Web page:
Sunday, January 13, 2013

Purple Pitcher Plant

The purple pitcher plant (Sarracenia purpurea) is a carnivorous plant that is a member of the Sarraceniaceae family. It is found in the US along the East Coast and the Great Lakes regions as well as the south eastern two thirds of Canada. It is sometimes called the northern pitcher plant because it is the only member of its genus that is found in colder climates.  
The purple pitcher plant is found in boggy habitats. Because the soil in bogs is usually poor in minerals and other nutrients the pitcher plant has evolved to find an alternative source of nutrients. The leaves of the pitcher plant form a cup or pitcher shape. New leaves, which are green like in the first pic, can produce digestive enzymes which collect in the pitcher. The plants then produce a sweet smell which entices insects, like the purplish fritillary above. When smaller insects try to feed they often slip on the slick leaves and fall into the liquid in the pitcher where they are slowly digested. 
 As the leaves age they turn purple and can no longer produce digestive enzymes. Instead they collect rain water which drowns the small insects which fall into the pitcher. The insects are then devoured by insect larva that live in the water that has collected. pitcher plant mosquitoes larva, midge larva and flesh flies devour the trapped prey leaving small amounts of nutrients which the plant absorbs to survive.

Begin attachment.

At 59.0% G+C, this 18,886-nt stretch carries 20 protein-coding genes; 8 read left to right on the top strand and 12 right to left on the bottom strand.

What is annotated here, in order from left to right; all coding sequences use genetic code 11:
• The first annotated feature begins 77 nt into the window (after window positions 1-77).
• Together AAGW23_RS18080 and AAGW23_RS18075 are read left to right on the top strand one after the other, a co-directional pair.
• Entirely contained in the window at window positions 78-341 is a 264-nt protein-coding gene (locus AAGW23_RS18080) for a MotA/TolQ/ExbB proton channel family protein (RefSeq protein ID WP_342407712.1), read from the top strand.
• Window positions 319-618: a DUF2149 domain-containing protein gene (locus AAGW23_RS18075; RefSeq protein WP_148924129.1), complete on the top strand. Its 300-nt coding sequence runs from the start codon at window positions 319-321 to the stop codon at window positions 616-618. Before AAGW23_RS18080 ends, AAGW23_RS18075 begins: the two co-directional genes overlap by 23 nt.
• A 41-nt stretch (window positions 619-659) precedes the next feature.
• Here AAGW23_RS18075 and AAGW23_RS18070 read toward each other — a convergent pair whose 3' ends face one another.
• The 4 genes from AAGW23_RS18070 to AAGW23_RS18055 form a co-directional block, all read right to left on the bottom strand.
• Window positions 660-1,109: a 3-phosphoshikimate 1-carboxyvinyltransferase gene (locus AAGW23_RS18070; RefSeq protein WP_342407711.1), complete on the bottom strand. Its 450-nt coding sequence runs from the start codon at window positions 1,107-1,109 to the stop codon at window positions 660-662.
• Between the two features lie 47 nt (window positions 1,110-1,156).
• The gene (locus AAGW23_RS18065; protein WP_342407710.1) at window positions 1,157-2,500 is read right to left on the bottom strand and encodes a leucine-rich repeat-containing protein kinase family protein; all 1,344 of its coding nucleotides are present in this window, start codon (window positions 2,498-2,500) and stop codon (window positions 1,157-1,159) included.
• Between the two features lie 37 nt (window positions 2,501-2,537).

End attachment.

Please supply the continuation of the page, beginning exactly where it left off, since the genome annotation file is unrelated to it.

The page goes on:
The purple pitcher plant flower is also unique. As it blooms it forms an umbrella shaped style. The heavy bloom soon bends the stem over, leaving the style under the ovary where it catches pollen and nectar. Pollinating insects enter the flower through windows in between the leaves and the style where they land. This helps to ensure that the insect will attract pollen on to its body so that it will pollinate the next flower that it visits. In the photo above you get a good view of what the ovary looks like.  


10 comments:

LisaS said...

Beautiful close-ups!

troutbirder said...

A fascinating plant for sure. Methinks the tundra swan migration was a little down this year... or I was too early.

Chris Twyman and Angela said...

you are always so informative and with great images to boot!thankyou

lorik said...

It is interesting the way the pattern of the plant is similar to that of the butterfly - a trick of nature to confuse them? Beautiful colour too! Thank you for sharing it on Mandarin Orange Monday:)

Nicola Carpenter said...

Beautiful pictures. I really like the one with the butterfly.

Herding Cats

Carol L McKenna said...

Beautiful and professional photography as always ~

(A Creative Harbor) on blogger ^_^

chai-and-chardonnay.blogspot.com said...

...again I learned something new! Thanks and as an addition the shots are great.

DeniseinVA said...

Fascinating post about a very interesting plant. Thanks for sharing and have a great week :)

HoodPhoto said...

Gorgeous macro! Great colors!

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